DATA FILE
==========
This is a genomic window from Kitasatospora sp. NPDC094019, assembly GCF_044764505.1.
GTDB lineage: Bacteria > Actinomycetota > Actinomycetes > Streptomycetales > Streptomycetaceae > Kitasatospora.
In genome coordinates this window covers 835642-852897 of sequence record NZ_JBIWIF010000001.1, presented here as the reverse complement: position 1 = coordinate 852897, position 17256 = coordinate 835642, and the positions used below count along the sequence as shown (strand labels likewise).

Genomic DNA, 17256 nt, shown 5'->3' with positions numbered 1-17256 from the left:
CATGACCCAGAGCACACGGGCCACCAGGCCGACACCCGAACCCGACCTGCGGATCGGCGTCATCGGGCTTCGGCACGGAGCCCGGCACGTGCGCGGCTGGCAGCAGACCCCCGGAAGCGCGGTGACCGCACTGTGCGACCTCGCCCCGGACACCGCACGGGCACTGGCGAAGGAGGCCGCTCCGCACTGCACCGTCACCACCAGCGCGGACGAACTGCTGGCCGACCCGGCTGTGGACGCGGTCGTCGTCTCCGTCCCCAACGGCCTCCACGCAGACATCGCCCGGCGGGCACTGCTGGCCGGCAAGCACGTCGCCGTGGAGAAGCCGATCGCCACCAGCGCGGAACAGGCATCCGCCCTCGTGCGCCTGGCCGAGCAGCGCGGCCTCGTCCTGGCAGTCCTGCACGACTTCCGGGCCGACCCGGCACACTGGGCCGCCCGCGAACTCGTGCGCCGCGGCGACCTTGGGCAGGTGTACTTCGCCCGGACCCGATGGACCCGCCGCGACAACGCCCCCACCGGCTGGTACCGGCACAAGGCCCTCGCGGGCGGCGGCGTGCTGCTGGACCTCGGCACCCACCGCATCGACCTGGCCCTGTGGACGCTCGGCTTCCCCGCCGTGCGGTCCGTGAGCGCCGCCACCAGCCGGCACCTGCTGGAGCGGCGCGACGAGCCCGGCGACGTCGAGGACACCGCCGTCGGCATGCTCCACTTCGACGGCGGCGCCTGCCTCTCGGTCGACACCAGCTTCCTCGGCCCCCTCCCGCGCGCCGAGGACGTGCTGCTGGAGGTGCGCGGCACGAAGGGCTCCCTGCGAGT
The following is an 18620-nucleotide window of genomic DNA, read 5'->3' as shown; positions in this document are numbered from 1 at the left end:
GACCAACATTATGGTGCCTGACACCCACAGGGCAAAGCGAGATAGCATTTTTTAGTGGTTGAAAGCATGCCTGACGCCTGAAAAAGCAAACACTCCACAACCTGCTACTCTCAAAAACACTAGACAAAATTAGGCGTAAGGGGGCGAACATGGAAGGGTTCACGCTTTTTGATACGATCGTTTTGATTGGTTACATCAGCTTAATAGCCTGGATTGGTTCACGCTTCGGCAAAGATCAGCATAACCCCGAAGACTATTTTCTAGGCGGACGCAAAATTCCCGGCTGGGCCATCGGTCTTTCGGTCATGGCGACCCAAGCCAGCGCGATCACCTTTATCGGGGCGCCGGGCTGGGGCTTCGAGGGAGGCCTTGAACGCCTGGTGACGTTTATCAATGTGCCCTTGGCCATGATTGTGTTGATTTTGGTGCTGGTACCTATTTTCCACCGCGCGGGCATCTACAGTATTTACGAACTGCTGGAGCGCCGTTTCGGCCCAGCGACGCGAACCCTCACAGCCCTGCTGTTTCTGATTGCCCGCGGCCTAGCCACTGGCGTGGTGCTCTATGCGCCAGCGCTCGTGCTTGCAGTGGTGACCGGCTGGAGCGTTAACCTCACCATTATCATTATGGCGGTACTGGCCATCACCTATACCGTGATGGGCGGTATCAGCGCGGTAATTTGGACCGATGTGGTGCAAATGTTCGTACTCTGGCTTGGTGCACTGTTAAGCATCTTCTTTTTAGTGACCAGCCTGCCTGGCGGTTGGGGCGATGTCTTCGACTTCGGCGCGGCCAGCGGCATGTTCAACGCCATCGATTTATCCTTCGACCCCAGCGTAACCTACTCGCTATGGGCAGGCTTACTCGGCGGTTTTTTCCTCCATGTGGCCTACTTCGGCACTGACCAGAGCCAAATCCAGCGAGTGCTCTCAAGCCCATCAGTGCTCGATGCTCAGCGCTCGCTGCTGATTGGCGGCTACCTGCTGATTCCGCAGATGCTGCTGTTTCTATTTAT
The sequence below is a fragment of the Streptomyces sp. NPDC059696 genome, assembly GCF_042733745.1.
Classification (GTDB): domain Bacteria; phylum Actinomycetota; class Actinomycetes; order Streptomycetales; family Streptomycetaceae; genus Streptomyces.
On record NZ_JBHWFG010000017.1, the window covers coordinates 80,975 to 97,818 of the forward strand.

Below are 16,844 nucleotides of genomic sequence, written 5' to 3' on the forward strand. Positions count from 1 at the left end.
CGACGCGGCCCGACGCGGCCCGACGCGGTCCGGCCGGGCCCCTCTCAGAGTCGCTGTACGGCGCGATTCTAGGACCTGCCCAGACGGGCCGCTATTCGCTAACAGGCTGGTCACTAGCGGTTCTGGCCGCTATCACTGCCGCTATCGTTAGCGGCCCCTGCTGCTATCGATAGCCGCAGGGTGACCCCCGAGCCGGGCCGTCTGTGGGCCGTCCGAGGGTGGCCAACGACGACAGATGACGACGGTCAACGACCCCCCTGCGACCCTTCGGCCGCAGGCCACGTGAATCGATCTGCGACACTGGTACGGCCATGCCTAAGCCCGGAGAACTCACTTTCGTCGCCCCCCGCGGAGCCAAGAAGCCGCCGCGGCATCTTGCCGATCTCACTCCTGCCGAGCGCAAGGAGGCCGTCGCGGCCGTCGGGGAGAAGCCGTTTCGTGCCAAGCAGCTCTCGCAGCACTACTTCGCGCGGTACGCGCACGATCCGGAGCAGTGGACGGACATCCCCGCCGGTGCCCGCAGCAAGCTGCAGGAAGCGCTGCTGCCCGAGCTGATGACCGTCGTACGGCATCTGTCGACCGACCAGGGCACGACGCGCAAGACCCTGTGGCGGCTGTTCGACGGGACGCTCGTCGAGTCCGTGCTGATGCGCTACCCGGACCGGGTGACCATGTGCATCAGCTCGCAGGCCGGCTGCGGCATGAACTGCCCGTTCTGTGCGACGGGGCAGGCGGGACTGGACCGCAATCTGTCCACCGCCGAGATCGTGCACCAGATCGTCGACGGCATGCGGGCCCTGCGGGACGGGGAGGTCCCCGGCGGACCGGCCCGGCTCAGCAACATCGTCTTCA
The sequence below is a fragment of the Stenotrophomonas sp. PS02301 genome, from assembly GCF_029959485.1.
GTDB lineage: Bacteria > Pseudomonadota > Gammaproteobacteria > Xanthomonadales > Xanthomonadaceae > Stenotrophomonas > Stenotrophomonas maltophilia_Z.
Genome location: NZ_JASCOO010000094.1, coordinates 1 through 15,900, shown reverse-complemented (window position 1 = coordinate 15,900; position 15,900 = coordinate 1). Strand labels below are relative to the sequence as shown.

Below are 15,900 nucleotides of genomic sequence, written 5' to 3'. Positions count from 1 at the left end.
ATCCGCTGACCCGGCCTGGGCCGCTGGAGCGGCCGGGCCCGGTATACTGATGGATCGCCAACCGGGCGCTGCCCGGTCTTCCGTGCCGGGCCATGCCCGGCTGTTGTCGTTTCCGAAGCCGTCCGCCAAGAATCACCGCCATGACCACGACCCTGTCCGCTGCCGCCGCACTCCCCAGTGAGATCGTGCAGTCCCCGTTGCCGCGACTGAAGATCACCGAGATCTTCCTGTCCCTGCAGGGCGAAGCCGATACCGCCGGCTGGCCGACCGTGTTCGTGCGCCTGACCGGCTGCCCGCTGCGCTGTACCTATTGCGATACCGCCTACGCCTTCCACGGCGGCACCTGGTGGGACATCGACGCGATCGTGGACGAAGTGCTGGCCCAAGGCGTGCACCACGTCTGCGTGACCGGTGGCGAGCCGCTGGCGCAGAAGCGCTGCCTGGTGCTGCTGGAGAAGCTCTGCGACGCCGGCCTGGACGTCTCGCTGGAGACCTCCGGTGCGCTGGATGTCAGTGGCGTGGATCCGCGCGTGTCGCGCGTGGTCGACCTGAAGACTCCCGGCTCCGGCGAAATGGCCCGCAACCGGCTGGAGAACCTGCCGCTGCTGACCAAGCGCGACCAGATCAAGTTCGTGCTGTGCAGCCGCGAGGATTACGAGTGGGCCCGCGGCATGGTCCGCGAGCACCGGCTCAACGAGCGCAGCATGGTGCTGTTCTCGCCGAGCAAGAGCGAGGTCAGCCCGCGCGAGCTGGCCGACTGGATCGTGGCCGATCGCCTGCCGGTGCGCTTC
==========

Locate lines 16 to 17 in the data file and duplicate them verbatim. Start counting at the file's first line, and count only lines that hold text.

Below are 15,900 nucleotides of genomic sequence, written 5' to 3'. Positions count from 1 at the left end.
ATCCGCTGACCCGGCCTGGGCCGCTGGAGCGGCCGGGCCCGGTATACTGATGGATCGCCAACCGGGCGCTGCCCGGTCTTCCGTGCCGGGCCATGCCCGGCTGTTGTCGTTTCCGAAGCCGTCCGCCAAGAATCACCGCCATGACCACGACCCTGTCCGCTGCCGCCGCACTCCCCAGTGAGATCGTGCAGTCCCCGTTGCCGCGACTGAAGATCACCGAGATCTTCCTGTCCCTGCAGGGCGAAGCCGATACCGCCGGCTGGCCGACCGTGTTCGTGCGCCTGACCGGCTGCCCGCTGCGCTGTACCTATTGCGATACCGCCTACGCCTTCCACGGCGGCACCTGGTGGGACATCGACGCGATCGTGGACGAAGTGCTGGCCCAAGGCGTGCACCACGTCTGCGTGACCGGTGGCGAGCCGCTGGCGCAGAAGCGCTGCCTGGTGCTGCTGGAGAAGCTCTGCGACGCCGGCCTGGACGTCTCGCTGGAGACCTCCGGTGCGCTGGATGTCAGTGGCGTGGATCCGCGCGTGTCGCGCGTGGTCGACCTGAAGACTCCCGGCTCCGGCGAAATGGCCCGCAACCGGCTGGAGAACCTGCCGCTGCTGACCAAGCGCGACCAGATCAAGTTCGTGCTGTGCAGCCGCGAGGATTACGAGTGGGCCCGCGGCATGGTCCGCGAGCACCGGCTCAACGAGCGCAGCATGGTGCTGTTCTCGCCGAGCAAGAGCGAGGTCAGCCCGCGCGAGCTGGCCGACTGGATCGTGGCCGATCGCCTGCCGGTGCGCTTC